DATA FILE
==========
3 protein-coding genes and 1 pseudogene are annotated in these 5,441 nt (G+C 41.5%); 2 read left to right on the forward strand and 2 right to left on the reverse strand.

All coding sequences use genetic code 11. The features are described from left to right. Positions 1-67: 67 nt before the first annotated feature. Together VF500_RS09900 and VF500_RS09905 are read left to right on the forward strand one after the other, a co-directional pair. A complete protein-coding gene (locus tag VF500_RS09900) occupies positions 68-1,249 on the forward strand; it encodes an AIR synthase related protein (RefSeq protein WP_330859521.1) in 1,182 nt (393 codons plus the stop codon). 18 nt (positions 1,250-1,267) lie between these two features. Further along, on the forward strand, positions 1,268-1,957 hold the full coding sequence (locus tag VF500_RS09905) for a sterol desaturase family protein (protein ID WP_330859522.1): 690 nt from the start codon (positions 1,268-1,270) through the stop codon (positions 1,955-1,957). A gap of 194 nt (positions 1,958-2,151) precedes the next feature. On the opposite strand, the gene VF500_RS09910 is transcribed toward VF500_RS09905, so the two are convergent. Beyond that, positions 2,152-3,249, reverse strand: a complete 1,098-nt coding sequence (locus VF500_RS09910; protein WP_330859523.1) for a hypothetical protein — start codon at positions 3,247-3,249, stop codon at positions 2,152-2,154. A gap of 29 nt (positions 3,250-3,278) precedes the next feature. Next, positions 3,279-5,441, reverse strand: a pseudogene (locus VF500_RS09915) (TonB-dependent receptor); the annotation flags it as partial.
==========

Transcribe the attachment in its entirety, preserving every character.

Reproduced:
3 protein-coding genes and 1 pseudogene are annotated in these 5,441 nt (G+C 41.5%); 2 read left to right on the forward strand and 2 right to left on the reverse strand.

All coding sequences use genetic code 11. The features are described from left to right. Positions 1-67: 67 nt before the first annotated feature. Together VF500_RS09900 and VF500_RS09905 are read left to right on the forward strand one after the other, a co-directional pair. A complete protein-coding gene (locus tag VF500_RS09900) occupies positions 68-1,249 on the forward strand; it encodes an AIR synthase related protein (RefSeq protein WP_330859521.1) in 1,182 nt (393 codons plus the stop codon). 18 nt (positions 1,250-1,267) lie between these two features. Further along, on the forward strand, positions 1,268-1,957 hold the full coding sequence (locus tag VF500_RS09905) for a sterol desaturase family protein (protein ID WP_330859522.1): 690 nt from the start codon (positions 1,268-1,270) through the stop codon (positions 1,955-1,957). A gap of 194 nt (positions 1,958-2,151) precedes the next feature. On the opposite strand, the gene VF500_RS09910 is transcribed toward VF500_RS09905, so the two are convergent. Beyond that, positions 2,152-3,249, reverse strand: a complete 1,098-nt coding sequence (locus VF500_RS09910; protein WP_330859523.1) for a hypothetical protein — start codon at positions 3,247-3,249, stop codon at positions 2,152-2,154. A gap of 29 nt (positions 3,250-3,278) precedes the next feature. Next, positions 3,279-5,441, reverse strand: a pseudogene (locus VF500_RS09915) (TonB-dependent receptor); the annotation flags it as partial.